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Diamond 4 C's ( Color, Clarity, Cut, and Carat)





 The diamond scale ranges from  D (completely colorless) to Z (the start of Fancy Colors). Due to the rarity of stones in the colorless range D-F, stones within those brackets sell at a premium, especially when the color is paired with high clarity and ideal cut. The color of the diamond will never change in any circumstance unless the colors in the stone are purposely enhanced, so there is no need to worry about the color getting "yellower" with time. A majority of our clients purchase the near color, G-I. We usually recommend our clients to stay within I and higher in color just in case you may be more sensitive to color. Ideally, H and higher is best.




Another important factor for a sparkly diamond is the clarity. We usually recommend our clients to stay I1 and higher. Typically we try to sell most of our products between SI1-SI2 in clarity. Inclusions in a stone (an inclusion is any material that is trapped inside a mineral during its formation) interfere with the light reflecting off each of the facets. The average consumer buys between SI1-SI2 because it is difficult to detect imperfections with the naked eye. Please note, all stones graded are under 10X magnification so a lot of the imperfection plots in the market are exaggerated. For minimal eye-visible imperfections, we recommend SI1 and higher for stones that are 1 carat (ct) and over and SI2 for stones ¾ ct and under. Anything lower will be obvious to the naked eye.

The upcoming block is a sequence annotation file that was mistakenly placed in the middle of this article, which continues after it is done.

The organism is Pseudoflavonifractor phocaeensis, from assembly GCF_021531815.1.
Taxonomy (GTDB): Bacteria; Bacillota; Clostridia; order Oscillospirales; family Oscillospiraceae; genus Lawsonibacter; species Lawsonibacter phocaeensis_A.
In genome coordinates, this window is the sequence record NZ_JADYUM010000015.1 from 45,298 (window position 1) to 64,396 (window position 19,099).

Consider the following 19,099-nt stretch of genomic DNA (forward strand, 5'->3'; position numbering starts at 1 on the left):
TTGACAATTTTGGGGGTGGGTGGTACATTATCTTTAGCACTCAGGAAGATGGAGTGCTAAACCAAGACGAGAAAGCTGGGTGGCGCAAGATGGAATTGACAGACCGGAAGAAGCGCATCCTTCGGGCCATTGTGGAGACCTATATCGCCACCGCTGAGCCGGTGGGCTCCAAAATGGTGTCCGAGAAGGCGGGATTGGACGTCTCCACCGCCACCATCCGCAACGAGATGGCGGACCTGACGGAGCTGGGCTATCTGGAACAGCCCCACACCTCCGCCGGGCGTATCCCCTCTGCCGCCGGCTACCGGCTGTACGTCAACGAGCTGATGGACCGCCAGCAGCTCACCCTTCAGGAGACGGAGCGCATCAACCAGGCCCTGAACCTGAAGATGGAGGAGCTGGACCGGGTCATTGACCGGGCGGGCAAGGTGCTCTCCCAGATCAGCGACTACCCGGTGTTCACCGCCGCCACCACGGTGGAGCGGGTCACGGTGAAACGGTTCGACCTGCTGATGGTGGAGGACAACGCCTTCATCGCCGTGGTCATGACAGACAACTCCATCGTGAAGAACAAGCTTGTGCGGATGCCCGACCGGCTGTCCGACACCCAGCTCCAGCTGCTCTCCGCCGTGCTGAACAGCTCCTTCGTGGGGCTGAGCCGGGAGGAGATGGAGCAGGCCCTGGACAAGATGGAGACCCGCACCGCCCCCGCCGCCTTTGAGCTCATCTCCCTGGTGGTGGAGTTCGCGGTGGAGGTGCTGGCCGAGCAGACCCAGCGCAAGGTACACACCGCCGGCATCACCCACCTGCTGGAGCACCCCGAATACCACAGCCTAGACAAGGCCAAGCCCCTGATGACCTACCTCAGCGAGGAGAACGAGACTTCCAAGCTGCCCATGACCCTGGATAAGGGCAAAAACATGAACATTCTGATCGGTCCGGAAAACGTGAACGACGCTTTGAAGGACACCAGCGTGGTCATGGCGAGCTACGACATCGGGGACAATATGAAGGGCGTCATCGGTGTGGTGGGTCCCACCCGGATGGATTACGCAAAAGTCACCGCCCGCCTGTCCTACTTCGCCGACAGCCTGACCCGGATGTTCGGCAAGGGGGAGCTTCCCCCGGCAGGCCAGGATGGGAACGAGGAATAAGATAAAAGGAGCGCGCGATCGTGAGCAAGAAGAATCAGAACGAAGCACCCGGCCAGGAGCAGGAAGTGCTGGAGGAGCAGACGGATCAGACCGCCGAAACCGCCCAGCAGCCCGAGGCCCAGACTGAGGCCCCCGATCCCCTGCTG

The cut is probably the most important aspect that determines the brilliance of the diamond. Angles that are cut perfectly give the diamond its brilliant sparkles. The cut grade scale ranges from Poor, Fair, Good, and Very Good, to Excellent.

We prefer to sell diamonds that are good cut and higher; BUT we highly recommend Very Good to Excellent. A D color and VVS2 quality diamond will NOT sparkle if it's poorly cut. That is why we believe that having ideal to premium cut is important.





The carat refers to the weight of the stone, not the measurement. Measurements for stones for length x width x depth are usually done in millimeters. All stones have different densities. For example, five different stones will appear visually different in size even though the weight will be the same because some are denser than others. As a general rule of thumb, the larger the stone, the more expensive the stone is per carat.